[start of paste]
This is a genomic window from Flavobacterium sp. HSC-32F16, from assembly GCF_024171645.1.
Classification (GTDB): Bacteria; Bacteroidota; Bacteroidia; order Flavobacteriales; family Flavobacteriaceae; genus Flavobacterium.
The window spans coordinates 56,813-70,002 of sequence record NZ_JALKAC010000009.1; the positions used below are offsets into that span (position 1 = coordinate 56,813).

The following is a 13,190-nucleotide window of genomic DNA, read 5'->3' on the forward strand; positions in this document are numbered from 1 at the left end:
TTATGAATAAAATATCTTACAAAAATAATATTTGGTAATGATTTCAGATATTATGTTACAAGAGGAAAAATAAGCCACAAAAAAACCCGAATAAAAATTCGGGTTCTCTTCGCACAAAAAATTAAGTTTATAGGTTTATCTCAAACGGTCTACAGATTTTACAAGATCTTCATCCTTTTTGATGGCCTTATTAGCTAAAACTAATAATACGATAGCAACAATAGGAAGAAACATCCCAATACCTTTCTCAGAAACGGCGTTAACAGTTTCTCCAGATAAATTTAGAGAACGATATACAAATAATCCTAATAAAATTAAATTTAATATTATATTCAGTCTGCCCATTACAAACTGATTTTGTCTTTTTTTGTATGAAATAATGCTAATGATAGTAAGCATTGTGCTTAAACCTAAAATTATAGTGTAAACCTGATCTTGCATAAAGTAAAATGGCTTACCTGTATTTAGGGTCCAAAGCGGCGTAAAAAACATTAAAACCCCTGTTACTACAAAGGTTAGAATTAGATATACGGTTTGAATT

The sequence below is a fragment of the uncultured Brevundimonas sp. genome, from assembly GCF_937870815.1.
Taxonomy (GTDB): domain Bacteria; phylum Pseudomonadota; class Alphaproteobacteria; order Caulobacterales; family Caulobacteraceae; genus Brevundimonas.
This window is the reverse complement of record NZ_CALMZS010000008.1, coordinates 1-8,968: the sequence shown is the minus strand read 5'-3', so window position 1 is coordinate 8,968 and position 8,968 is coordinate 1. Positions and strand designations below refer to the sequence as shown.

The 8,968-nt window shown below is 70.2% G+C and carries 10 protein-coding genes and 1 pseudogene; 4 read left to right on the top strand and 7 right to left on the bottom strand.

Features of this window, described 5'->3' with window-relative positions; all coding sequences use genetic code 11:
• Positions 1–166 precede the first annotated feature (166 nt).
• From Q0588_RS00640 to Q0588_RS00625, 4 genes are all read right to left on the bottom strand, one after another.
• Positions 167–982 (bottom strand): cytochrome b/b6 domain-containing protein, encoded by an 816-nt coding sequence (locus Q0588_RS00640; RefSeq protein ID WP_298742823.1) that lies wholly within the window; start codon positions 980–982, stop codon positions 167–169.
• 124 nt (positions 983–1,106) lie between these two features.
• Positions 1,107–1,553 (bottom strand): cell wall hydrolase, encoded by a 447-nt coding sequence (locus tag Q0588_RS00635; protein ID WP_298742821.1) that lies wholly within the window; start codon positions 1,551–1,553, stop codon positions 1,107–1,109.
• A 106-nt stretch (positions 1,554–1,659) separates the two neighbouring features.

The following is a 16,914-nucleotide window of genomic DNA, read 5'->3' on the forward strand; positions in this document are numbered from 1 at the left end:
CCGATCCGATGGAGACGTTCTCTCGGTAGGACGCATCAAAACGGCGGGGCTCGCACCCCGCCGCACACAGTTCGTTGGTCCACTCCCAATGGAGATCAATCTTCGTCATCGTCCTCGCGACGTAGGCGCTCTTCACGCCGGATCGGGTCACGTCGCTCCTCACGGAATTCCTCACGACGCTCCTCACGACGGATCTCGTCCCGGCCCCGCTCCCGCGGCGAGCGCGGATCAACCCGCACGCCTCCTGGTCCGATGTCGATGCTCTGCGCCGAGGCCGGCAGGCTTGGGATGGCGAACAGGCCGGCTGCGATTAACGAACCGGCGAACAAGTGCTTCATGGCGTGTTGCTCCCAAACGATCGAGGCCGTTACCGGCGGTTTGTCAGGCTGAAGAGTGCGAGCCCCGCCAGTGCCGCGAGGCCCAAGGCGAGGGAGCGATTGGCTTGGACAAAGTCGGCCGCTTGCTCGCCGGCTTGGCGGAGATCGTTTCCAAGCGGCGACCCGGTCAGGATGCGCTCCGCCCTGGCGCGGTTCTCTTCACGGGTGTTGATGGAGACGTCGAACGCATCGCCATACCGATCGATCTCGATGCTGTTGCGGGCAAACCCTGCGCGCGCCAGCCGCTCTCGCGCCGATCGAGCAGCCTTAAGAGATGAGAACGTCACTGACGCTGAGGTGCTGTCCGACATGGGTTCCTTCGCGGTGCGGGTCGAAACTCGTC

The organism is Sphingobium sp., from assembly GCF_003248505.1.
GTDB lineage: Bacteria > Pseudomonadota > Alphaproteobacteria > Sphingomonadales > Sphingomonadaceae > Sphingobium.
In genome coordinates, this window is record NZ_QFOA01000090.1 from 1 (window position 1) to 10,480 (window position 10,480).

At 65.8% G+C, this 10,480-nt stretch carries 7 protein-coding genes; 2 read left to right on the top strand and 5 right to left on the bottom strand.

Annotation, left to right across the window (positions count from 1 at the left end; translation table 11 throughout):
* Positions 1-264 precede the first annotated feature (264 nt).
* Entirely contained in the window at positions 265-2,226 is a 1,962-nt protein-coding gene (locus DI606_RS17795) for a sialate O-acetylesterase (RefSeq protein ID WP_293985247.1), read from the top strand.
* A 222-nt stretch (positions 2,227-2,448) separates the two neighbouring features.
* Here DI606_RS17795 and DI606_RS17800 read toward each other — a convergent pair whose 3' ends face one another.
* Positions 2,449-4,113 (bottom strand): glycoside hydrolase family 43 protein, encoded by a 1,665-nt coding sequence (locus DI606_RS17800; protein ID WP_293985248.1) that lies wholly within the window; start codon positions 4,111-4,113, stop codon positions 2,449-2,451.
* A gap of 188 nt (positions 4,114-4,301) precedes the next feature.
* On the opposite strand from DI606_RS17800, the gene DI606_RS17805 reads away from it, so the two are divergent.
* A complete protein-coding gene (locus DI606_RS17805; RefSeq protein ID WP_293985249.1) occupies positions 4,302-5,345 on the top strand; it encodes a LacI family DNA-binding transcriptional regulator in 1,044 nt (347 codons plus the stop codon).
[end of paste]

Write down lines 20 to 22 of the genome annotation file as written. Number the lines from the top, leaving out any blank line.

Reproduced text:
GTDB lineage: Bacteria > Pseudomonadota > Alphaproteobacteria > Sphingomonadales > Sphingomonadaceae > Sphingobium.
In genome coordinates, this window is record NZ_QFOA01000090.1 from 1 (window position 1) to 10,480 (window position 10,480).

At 65.8% G+C, this 10,480-nt stretch carries 7 protein-coding genes; 2 read left to right on the top strand and 5 right to left on the bottom strand.